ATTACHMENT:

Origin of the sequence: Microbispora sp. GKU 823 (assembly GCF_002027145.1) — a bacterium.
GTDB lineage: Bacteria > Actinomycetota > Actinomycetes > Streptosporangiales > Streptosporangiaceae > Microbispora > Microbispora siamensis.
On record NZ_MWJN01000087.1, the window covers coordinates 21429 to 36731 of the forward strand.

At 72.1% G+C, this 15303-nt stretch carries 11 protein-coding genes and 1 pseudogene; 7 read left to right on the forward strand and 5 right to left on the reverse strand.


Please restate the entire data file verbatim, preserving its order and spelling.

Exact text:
Origin of the sequence: Microbispora sp. GKU 823 (assembly GCF_002027145.1) — a bacterium.
GTDB lineage: Bacteria > Actinomycetota > Actinomycetes > Streptosporangiales > Streptosporangiaceae > Microbispora > Microbispora siamensis.
On record NZ_MWJN01000087.1, the window covers coordinates 21429 to 36731 of the forward strand.

At 72.1% G+C, this 15303-nt stretch carries 11 protein-coding genes and 1 pseudogene; 7 read left to right on the forward strand and 5 right to left on the reverse strand.